Plaque Inflammation and Dysfunctional HDL Cholesterol in Participants Receiving Niacin and Statins in the AIM-HIGH Study (The HDL Proteomics Study)

This study has been completed.
Sponsor:
Collaborator:
Information provided by (Responsible Party):
University of Washington
ClinicalTrials.gov Identifier:
NCT00880178
First received: April 10, 2009
Last updated: December 18, 2012
Last verified: December 2012

April 10, 2009
December 18, 2012
May 2008
August 2011   (final data collection date for primary outcome measure)
Change in HDL oxidation and proteomics [ Time Frame: Measured at Year 2 ] [ Designated as safety issue: No ]
Same as current
Complete list of historical versions of study NCT00880178 on ClinicalTrials.gov Archive Site
  • Comparison of HDL oxidation and proteomics changes between participants receiving statins versus participants receiving statins plus niacin [ Time Frame: Measured at Year 2 ] [ Designated as safety issue: No ]
  • Comparison of change in Ktrans MRI marker of plaque inflammation between participants receiving statins versus participants receiving statins plus niacin [ Time Frame: Measured at Year 2 ] [ Designated as safety issue: No ]
  • Comparison of changes in HDL oxidation and proteomics with change in Ktrans MRI marker of plaque inflammation [ Time Frame: Measured at Year 2 ] [ Designated as safety issue: No ]
  • Change in Ktrans MRI marker of plaque inflammation [ Time Frame: Measured at Year 2 ] [ Designated as safety issue: No ]
Same as current
Not Provided
Not Provided
 
Plaque Inflammation and Dysfunctional HDL Cholesterol in Participants Receiving Niacin and Statins in the AIM-HIGH Study (The HDL Proteomics Study)
Plaque Inflammation and Dysfunctional HDL in AIM-HIGH

Coronary heart disease (CHD) is a serious health concern that affects millions of people in the United States. It is usually caused by atherosclerosis—a condition that occurs when fatty material and plaque build up on the walls of the arteries that supply blood and oxygen to the heart, causing the arteries to narrow. As the arteries narrow, blood flow to the heart can slow down or stop, which can cause chest pain, shortness of breath, heart attack, or heart failure. Another component of CHD events involves inflammatory changes that result in structural breakdown of atherosclerotic plaques. Adding niacin to statin medications may be an effective way to block inflammation in the atherosclerotic plaques. This study will examine magnetic resonance imaging (MRI) images and blood samples of participants in the AIM-HIGH study who are taking niacin plus statins or statins alone to determine the effect of these medications on inflammation in atherosclerotic plaques.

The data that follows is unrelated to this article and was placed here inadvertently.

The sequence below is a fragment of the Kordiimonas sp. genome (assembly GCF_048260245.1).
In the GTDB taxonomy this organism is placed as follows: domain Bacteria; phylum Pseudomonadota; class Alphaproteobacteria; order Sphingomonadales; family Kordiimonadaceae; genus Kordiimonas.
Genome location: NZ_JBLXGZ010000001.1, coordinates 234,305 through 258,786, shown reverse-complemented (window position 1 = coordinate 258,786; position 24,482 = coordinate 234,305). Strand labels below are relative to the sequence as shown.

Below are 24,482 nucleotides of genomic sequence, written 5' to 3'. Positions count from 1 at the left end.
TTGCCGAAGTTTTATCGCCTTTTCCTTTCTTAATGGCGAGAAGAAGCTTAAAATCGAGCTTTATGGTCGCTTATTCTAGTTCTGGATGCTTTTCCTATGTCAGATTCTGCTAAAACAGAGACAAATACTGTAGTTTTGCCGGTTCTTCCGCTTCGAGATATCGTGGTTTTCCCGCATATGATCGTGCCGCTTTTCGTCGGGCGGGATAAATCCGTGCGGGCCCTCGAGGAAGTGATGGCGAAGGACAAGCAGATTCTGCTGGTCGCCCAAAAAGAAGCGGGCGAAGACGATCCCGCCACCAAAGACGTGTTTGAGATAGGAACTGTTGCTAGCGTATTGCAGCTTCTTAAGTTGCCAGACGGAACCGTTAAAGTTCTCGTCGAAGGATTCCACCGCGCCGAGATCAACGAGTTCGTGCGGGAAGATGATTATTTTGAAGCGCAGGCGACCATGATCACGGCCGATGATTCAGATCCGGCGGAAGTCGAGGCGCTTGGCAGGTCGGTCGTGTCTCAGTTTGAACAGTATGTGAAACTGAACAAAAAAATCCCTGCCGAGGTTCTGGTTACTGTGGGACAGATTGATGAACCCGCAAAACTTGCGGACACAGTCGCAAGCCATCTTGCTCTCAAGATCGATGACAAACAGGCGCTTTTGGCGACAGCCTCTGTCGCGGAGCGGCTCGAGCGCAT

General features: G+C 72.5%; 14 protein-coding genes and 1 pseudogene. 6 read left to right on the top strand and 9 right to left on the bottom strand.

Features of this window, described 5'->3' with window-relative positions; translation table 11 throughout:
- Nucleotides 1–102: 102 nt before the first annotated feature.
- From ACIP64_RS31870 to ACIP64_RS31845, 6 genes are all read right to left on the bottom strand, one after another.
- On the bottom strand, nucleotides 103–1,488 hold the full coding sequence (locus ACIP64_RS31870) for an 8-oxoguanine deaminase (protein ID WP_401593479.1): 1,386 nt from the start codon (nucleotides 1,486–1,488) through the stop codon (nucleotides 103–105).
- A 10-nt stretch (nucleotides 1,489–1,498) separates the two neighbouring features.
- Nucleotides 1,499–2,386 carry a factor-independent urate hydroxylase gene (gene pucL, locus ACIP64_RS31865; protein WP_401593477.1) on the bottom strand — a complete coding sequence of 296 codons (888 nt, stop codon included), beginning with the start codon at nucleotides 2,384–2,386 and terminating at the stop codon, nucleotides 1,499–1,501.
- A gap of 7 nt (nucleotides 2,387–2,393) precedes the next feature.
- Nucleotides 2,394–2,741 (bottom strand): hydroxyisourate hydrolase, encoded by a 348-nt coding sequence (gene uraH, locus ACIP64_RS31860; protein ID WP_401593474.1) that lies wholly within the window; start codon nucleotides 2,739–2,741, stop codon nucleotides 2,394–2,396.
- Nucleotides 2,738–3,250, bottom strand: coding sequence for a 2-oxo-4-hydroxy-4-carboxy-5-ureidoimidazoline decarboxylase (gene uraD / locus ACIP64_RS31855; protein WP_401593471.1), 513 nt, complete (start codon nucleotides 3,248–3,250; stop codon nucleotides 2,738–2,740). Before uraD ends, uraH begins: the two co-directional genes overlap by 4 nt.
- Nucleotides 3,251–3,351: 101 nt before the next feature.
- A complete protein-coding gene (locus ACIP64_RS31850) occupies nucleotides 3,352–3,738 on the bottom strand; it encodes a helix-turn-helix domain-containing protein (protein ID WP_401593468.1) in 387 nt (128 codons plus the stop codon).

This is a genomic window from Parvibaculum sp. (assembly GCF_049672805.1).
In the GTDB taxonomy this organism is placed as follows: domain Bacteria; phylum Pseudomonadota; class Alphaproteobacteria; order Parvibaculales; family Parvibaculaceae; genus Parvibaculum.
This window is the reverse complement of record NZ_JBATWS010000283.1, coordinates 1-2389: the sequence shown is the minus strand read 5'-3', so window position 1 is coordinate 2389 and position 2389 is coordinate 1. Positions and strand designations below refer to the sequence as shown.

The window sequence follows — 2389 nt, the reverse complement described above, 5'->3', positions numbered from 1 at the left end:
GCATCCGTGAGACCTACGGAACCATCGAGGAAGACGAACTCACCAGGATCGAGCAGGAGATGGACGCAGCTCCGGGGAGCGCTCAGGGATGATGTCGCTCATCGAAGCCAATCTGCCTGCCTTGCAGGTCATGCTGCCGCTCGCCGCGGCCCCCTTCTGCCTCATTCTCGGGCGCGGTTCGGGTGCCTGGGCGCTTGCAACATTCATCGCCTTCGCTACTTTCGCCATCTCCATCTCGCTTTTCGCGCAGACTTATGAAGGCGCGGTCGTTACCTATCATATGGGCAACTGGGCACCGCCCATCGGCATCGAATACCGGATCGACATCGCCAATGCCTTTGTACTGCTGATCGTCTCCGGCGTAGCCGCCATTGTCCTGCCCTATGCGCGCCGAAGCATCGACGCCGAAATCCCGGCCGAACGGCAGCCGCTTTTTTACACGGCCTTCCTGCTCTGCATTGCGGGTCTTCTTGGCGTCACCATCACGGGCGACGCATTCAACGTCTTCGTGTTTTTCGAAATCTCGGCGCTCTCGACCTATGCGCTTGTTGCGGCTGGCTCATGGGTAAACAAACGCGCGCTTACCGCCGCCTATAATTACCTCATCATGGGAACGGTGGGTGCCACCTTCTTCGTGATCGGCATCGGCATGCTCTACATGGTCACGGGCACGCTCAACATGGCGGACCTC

CHD is the leading cause of death in the United States. Preliminary research has shown that CHD is associated with oxidative and inflammatory changes in high-density lipoprotein (HDL) cholesterol, which is considered the "good" cholesterol. The inflammatory changes can impair HDL cholesterol's normal function, which is to remove excess cholesterol from the arteries and thereby slow the build-up of atherosclerotic plaque. Statins are cholesterol-lowering medications that are used to treat people with CHD. Taking niacin, a type of B vitamin, in combination with statins may stabilize atherosclerotic plaques better than statins alone, but more research is needed to examine how niacin may do this. By improving the ability of HDL cholesterol to repair inflammatory damage to atherosclerotic plaques, niacin may assist in preventing the inflammation that leads to plaque breakdown.